According to Forbes, approximately 2 million Americans leave their jobs every month. Regardless of whether you are in a small business or a Fortune 500 company, there are critically important steps that I.T. administrators should take when an employee leaves. Even if the employee voluntarily left on great terms, it is critical to offboard the employee properly. A recent study found that 89% of employees still had access to their company’s network and data after being let go. If someone can still log in to servers, access confidential data, or even just tweet in the company’s name, they can wreak havoc in ways that reflect very poorly on the company - and on the I.T. staff within the company responsible for network and data security. Insider attacks, including those by terminated employees, can be very costly and damaging. An organization in the U.S. faces an average of 3.8 insider attacks per year. We have put together a checklist of steps that should be completed immediately upon an employee departure.
CRN®, a brand of The Channel Company, has named Lanspeed to its 2018 Managed Service Provider (MSP) 500 list in the MSP Pioneer 250 category. This annual list recognizes North American solution providers with cutting-edge approaches to delivering managed services. Their offerings help companies navigate the complex and ever-changing landscape of I.T., improve operational efficiencies, and maximize their return on I.T. investments.
The ever-increasing need for technology in schools is driving a greater demand for a wide range of I.T. support. Similar to a growing business, schools need I.T. experts to help plan, architect, deploy, support and manage their I.T. environments. Wireless networks, security, content filtering, high-speed broadband, storage and device management are just a handful of the technology solutions that schools have become reliant upon. However, the majority of schools struggle with finding the budget and expertise to achieve their I.T. objectives.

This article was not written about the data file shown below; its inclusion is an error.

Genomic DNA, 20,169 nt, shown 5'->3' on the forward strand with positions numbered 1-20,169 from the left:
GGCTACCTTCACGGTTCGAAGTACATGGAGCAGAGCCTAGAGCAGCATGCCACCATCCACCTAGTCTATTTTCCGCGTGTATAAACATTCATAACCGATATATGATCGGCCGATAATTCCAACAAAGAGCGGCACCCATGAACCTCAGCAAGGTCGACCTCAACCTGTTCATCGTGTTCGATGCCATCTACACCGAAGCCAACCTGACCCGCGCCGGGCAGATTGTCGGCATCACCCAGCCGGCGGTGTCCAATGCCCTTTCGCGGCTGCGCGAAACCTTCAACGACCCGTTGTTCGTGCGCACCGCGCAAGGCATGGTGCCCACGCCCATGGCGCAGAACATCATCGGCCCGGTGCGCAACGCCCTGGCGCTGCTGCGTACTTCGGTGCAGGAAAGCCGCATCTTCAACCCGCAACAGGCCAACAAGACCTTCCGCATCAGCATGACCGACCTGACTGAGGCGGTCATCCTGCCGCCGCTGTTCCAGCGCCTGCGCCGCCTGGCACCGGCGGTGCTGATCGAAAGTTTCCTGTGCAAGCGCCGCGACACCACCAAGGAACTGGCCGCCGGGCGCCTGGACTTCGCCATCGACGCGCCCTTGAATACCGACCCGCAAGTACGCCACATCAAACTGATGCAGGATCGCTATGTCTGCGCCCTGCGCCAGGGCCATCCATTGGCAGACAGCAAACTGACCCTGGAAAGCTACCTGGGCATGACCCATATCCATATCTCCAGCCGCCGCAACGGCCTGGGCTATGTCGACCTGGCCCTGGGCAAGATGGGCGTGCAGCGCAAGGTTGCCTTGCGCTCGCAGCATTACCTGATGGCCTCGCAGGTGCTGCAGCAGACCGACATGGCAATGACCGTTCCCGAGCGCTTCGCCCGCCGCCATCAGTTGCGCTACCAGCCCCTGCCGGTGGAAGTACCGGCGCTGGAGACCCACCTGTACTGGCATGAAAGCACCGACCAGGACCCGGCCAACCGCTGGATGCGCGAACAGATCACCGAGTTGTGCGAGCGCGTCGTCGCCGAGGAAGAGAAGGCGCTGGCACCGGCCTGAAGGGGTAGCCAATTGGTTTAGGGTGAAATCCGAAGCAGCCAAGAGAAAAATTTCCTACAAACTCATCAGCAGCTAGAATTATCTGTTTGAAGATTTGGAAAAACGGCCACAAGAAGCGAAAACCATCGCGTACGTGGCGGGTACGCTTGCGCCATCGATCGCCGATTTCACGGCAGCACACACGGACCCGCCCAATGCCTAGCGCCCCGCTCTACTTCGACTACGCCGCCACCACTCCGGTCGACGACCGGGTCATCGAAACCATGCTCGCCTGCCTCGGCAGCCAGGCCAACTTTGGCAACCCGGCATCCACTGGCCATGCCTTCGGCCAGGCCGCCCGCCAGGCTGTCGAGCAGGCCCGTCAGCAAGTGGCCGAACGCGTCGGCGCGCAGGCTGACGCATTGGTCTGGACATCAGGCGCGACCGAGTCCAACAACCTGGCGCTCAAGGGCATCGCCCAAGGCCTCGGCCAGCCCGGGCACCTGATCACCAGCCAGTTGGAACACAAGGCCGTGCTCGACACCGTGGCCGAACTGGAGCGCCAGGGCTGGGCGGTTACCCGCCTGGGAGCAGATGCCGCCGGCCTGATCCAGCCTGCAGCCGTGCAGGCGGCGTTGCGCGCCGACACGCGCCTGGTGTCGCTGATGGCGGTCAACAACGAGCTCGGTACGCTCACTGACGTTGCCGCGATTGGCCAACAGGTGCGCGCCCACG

How long can your business afford to be without its information infrastructure? Can your business survive a complete loss of data? Do you have an I.T. disaster recovery plan in place for the following scenarios and has it been tested?
Are your computers at home as secure as those you use at the office? In most cases, the PCs or Macs we use at home do not have the same level of protection as what businesses typically provide.
Since the year 2000, when the Electronic Signatures in Global and International Commerce Act became a U.S. Federal law, “e-signing” digital documents has become a convenience for many businesses, large and small. It saves time, it saves trees, but is it putting your company at risk?
A firewall separates the internet from your private network. It filters traffic in both directions and protects your network from DoS (Denial-of-Service) attacks, viruses, and hacking. Unfortunately, end users are still the biggest security risks and client-side attacks are inevitable. Thankfully, technology such as Security Heartbeat restricts network access to endpoints as soon as they become compromised.
Businesses and organizations depend on information to survive and to ensure business continuity. However, in I.T. protecting information from an ever-growing array of potential disasters is an ongoing challenge. It’s not enough to simply have a backup of your data – there are some critical steps that should be taken to effectively prepare your organization for when that disaster happens. Below are four practical and important areas to address when putting together a Business Continuity and Disaster Recovery (BCDR) plan.
In today’s Internet, there is never a break from the constantly evolving threats of phishing, malware, ransomware, and hackers. It is critical that as these new I.T. security threats evolve, IT and information security also evolves with them.